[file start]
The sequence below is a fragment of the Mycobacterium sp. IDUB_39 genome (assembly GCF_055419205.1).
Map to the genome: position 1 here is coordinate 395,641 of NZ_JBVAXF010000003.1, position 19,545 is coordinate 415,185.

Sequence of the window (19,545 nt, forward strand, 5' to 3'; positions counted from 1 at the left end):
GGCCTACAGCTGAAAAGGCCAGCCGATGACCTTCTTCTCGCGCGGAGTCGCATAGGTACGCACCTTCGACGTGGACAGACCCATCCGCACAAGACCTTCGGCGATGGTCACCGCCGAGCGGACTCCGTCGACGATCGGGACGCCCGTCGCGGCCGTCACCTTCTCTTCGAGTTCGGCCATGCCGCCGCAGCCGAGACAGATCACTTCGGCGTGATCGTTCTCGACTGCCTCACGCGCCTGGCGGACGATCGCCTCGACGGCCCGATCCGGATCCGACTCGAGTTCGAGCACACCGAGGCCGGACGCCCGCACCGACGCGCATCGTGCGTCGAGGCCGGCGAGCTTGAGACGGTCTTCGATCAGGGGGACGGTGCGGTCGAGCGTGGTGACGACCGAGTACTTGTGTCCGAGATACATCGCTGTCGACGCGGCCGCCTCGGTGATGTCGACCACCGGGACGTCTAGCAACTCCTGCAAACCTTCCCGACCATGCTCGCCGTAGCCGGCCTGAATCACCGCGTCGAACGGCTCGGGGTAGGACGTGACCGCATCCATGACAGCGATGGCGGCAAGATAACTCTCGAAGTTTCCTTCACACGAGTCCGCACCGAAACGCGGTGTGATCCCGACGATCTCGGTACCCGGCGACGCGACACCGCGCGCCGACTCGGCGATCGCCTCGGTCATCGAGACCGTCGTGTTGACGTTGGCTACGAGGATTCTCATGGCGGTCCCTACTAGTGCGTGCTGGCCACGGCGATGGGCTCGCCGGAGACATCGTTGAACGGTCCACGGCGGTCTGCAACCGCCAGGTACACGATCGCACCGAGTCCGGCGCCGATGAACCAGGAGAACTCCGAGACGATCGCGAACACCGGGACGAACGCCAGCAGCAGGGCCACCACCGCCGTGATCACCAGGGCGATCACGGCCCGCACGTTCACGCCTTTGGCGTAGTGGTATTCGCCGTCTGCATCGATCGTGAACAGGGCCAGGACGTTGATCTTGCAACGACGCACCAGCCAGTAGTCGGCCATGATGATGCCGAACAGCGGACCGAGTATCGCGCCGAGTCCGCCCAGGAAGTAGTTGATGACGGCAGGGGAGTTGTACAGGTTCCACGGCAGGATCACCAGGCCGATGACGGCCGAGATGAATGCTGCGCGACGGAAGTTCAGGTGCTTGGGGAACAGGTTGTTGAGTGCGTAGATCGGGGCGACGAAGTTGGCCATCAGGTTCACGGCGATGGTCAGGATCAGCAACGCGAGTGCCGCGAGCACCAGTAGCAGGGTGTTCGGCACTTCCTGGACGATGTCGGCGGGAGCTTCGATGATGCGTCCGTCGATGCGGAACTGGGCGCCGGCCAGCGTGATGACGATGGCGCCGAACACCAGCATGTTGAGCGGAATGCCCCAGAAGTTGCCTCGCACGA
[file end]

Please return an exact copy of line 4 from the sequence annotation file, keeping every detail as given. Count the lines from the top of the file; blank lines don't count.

GGCCTACAGCTGAAAAGGCCAGCCGATGACCTTCTTCTCGCGCGGAGTCGCATAGGTACGCACCTTCGACGTGGACAGACCCATCCGCACAAGACCTTCGGCGATGGTCACCGCCGAGCGGACTCCGTCGACGATCGGGACGCCCGTCGCGGCCGTCACCTTCTCTTCGAGTTCGGCCATGCCGCCGCAGCCGAGACAGATCACTTCGGCGTGATCGTTCTCGACTGCCTCACGCGCCTGGCGGACGATCGCCTCGACGGCCCGATCCGGATCCGACTCGAGTTCGAGCACACCGAGGCCGGACGCCCGCACCGACGCGCATCGTGCGTCGAGGCCGGCGAGCTTGAGACGGTCTTCGATCAGGGGGACGGTGCGGTCGAGCGTGGTGACGACCGAGTACTTGTGTCCGAGATACATCGCTGTCGACGCGGCCGCCTCGGTGATGTCGACCACCGGGACGTCTAGCAACTCCTGCAAACCTTCCCGACCATGCTCGCCGTAGCCGGCCTGAATCACCGCGTCGAACGGCTCGGGGTAGGACGTGACCGCATCCATGACAGCGATGGCGGCAAGATAACTCTCGAAGTTTCCTTCACACGAGTCCGCACCGAAACGCGGTGTGATCCCGACGATCTCGGTACCCGGCGACGCGACACCGCGCGCCGACTCGGCGATCGCCTCGGTCATCGAGACCGTCGTGTTGACGTTGGCTACGAGGATTCTCATGGCGGTCCCTACTAGTGCGTGCTGGCCACGGCGATGGGCTCGCCGGAGACATCGTTGAACGGTCCACGGCGGTCTGCAACCGCCAGGTACACGATCGCACCGAGTCCGGCGCCGATGAACCAGGAGAACTCCGAGACGATCGCGAACACCGGGACGAACGCCAGCAGCAGGGCCACCACCGCCGTGATCACCAGGGCGATCACGGCCCGCACGTTCACGCCTTTGGCGTAGTGGTATTCGCCGTCTGCATCGATCGTGAACAGGGCCAGGACGTTGATCTTGCAACGACGCACCAGCCAGTAGTCGGCCATGATGATGCCGAACAGCGGACCGAGTATCGCGCCGAGTCCGCCCAGGAAGTAGTTGATGACGGCAGGGGAGTTGTACAGGTTCCACGGCAGGATCACCAGGCCGATGACGGCCGAGATGAATGCTGCGCGACGGAAGTTCAGGTGCTTGGGGAACAGGTTGTTGAGTGCGTAGATCGGGGCGACGAAGTTGGCCATCAGGTTCACGGCGATGGTCAGGATCAGCAACGCGAGTGCCGCGAGCACCAGTAGCAGGGTGTTCGGCACTTCCTGGACGATGTCGGCGGGAGCTTCGATGATGCGTCCGTCGATGCGGAACTGGGCGCCGGCCAGCGTGATGACGATGGCGCCGAACACCAGCATGTTGAGCGGAATGCCCCAGAAGTTGCCTCGCACGA